The 20th year of the 21st century will mercifully end in well under two weeks now. In expectation of that blessed event, Commercial Observer ran down the top Manhattan office leases of 2020 as well as the top deals in Los Angeles.
We also looked at one of the many, many (many) negatives of the year re: the market, and that was retail bankruptcies. Not only the bankruptcies themselves, though, but what the longer-term fallout will be.
It wasn’t all doom and gloom and Zoom. Brokers made it through the year, some quite successfully, and we looked at how they did that.
Enough of that
OK, 2020 is soon history, so here’s to 2021 and the changes that it’ll bring. One will surely be the continued rise of proptech. More of the commercial real estate industry is embracing it than ever, and that now includes the City of New York. It’s looking for a partner to parse what proptech firms to use in its vast real estate holdings.
Then, there’s going to be the twists and turns in the coworking/flex space sector. One such twist playing out as one year runs into the next is the plight of Breather. The flex space operator announced it’s closing all of its locations and laying off a lot of staff. The company blames COVID, but some CO sources aren’t so sure about that.
2021 will also bring a new presidential administration. How’s the D.C. commercial real estate industry taking that? They’re in line to help satisfy the property needs of Biden et al. as with previous administrations.
And, one of the big question marks in commercial real estate leasing is, what will tech do? The likes of Facebook, TikTok, Amazon, and Google have been some of the biggest lessors of space during the pandemic. It will be interesting to see how much of it they actually retain — rather than, say, sublease out, as Twitter has done — and when they’ll actually occupy it.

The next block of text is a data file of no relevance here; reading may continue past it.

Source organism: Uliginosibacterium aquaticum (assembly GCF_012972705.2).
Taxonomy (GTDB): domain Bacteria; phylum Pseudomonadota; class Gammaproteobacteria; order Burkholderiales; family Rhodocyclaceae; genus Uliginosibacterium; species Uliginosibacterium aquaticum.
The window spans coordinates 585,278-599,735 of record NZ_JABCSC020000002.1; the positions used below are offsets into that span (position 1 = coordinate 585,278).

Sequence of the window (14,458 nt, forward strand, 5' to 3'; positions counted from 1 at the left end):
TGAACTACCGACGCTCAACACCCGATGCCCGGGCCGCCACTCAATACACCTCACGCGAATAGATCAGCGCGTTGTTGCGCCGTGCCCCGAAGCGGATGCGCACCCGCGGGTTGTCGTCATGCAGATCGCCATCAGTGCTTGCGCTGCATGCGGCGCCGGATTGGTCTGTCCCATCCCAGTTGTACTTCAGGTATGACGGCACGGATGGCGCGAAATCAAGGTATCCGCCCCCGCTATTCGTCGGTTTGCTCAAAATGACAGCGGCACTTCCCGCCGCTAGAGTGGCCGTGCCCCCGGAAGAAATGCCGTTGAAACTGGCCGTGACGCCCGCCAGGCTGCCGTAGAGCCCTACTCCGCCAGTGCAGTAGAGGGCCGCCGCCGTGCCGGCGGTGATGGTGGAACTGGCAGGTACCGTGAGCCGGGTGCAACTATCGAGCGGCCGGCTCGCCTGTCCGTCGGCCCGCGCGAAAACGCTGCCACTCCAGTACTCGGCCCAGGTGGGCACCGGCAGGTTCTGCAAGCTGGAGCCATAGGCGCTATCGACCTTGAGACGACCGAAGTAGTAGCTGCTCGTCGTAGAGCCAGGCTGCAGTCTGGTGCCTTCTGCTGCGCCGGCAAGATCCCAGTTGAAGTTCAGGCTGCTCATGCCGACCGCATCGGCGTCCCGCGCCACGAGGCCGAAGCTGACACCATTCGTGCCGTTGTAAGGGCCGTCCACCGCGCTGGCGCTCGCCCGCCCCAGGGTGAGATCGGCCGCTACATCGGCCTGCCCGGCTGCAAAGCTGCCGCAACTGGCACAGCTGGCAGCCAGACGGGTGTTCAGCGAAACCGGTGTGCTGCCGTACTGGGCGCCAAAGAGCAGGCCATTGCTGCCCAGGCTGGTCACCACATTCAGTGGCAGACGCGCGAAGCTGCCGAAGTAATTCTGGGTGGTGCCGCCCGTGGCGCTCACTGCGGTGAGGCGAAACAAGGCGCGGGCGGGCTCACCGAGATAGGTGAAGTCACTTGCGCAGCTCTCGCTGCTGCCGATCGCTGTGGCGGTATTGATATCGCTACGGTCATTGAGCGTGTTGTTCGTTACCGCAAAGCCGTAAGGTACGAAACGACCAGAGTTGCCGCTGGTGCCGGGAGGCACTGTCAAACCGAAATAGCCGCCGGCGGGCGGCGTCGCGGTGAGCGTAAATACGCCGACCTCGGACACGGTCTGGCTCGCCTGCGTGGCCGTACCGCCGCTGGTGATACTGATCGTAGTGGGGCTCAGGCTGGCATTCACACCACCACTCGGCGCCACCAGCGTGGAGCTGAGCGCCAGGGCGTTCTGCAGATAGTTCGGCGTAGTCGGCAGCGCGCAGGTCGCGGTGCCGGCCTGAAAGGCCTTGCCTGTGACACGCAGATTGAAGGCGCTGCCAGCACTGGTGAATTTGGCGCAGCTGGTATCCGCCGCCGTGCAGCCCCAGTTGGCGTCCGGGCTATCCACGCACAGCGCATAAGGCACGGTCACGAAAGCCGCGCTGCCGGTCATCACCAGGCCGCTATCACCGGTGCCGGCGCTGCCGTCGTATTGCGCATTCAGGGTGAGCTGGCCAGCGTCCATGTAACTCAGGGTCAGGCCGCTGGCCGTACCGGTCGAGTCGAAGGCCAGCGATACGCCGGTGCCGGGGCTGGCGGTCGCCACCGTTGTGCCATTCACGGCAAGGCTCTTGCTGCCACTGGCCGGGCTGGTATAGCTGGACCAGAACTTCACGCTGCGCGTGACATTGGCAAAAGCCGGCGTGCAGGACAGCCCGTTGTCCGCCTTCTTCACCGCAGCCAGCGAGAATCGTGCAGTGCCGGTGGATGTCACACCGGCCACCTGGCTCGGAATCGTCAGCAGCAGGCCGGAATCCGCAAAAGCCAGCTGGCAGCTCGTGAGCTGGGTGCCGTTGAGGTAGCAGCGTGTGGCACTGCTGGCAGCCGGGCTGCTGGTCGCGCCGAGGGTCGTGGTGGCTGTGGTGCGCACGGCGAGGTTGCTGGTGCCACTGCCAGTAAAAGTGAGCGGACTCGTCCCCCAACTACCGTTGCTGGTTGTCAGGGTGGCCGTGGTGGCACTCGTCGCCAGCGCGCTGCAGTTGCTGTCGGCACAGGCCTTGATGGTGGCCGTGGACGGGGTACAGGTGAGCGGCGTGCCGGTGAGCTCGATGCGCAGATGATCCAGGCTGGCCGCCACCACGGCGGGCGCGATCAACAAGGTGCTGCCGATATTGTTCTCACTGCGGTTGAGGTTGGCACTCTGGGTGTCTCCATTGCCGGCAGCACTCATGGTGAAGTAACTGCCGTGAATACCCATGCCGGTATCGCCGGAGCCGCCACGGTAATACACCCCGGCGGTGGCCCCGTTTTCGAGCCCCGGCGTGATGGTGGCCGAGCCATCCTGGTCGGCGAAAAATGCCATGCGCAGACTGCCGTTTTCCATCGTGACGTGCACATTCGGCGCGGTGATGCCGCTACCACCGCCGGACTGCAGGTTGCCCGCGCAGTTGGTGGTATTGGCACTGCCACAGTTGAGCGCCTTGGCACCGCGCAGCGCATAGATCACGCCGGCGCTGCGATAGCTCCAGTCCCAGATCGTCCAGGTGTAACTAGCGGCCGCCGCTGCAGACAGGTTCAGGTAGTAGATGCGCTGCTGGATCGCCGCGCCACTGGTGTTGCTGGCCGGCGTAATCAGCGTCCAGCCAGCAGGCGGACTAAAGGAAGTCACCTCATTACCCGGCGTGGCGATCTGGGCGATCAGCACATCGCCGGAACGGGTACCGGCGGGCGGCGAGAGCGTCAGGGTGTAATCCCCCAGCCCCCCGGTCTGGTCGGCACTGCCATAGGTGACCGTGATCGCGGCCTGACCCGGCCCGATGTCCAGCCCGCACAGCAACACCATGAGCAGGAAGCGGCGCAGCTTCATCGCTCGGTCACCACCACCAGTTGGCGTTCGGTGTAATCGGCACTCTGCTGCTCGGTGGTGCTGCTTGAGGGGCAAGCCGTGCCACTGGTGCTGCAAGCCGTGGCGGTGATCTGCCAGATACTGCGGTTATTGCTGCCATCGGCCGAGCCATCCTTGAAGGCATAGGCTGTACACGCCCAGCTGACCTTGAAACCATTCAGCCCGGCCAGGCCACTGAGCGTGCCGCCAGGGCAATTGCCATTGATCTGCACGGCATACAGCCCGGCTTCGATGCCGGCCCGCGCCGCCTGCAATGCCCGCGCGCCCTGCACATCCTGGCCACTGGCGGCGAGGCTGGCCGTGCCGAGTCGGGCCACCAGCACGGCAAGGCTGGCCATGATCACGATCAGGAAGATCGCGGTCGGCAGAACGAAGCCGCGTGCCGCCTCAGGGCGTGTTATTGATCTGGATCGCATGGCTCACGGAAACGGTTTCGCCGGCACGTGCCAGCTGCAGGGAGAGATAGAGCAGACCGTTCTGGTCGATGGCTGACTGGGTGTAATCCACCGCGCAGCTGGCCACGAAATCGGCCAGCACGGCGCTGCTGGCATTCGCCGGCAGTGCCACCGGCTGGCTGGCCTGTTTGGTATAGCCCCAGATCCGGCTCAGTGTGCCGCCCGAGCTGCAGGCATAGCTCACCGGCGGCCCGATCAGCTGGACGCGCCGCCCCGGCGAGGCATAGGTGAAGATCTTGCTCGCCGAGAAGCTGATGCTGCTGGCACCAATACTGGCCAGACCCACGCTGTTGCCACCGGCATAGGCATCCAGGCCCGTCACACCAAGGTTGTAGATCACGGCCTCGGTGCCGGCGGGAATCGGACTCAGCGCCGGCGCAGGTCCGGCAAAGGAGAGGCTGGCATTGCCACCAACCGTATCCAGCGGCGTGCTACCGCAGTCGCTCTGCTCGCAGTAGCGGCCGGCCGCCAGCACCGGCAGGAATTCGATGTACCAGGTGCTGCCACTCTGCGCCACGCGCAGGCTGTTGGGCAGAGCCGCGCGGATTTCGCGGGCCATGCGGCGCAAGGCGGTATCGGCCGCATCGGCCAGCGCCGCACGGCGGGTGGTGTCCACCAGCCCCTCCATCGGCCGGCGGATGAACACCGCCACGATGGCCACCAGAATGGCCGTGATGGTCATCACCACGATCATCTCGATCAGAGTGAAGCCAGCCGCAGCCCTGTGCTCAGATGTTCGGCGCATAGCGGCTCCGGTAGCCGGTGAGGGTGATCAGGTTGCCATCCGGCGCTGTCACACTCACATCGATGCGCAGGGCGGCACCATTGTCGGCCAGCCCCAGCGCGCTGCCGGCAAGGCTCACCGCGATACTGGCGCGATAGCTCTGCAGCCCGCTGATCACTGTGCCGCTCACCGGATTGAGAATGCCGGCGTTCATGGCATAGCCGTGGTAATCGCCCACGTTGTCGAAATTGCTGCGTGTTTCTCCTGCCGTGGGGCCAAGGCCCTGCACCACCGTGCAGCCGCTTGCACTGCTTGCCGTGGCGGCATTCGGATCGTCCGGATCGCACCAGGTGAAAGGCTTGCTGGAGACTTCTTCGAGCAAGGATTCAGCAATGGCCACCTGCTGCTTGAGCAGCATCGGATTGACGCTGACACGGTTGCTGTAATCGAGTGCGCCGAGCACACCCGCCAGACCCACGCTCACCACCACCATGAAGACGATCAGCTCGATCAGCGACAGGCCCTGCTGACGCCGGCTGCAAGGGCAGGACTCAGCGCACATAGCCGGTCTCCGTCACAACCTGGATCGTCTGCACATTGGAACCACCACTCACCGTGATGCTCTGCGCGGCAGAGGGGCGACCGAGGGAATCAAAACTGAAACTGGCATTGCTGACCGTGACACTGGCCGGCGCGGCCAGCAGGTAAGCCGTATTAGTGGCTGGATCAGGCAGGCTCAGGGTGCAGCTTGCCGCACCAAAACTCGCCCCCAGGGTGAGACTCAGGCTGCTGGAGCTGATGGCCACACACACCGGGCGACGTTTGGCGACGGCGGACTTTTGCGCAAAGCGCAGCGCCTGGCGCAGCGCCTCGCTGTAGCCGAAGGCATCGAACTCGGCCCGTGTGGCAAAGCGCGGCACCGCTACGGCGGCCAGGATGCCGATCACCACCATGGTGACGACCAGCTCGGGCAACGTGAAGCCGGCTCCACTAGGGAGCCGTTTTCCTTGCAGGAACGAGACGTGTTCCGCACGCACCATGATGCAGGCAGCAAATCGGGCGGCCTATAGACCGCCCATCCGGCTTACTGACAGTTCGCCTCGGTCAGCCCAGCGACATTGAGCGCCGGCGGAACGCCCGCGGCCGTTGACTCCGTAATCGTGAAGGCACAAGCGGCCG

Finally, for 2021, keep an eye on Philip Michael, a Danish entrepreneur in the U.S. who wants to not only make a bundle in development, but create 100,000 millionaires of color along the way.
Odds and ends at the end
While it’s tempting to spend this time of year looking at macro events and trends that were and are to come, you have to remember that business as usual continues on a micro level.
Take this sale of a 22-story office tower in downtown L.A. Or, speaking of L.A. sales, this mall trade that community opposition ended up scuttling. Or the Metropolitan Transportation Authority’s board passing a new budget that’s got a bit of wishful thinking baked in. Or a major tenant at Empire State Realty Trust’s 111 West 33rd Street expanding. Or Faropoint’s sale of an industrial portfolio in Memphis to a Boston-based REIT. Industrial, after all, remains the darling of asset classes, and KKR proved that when it landed a $740 million CMBS loan for its recent portfolio purchase. Not a bad way to close out a truly difficult year.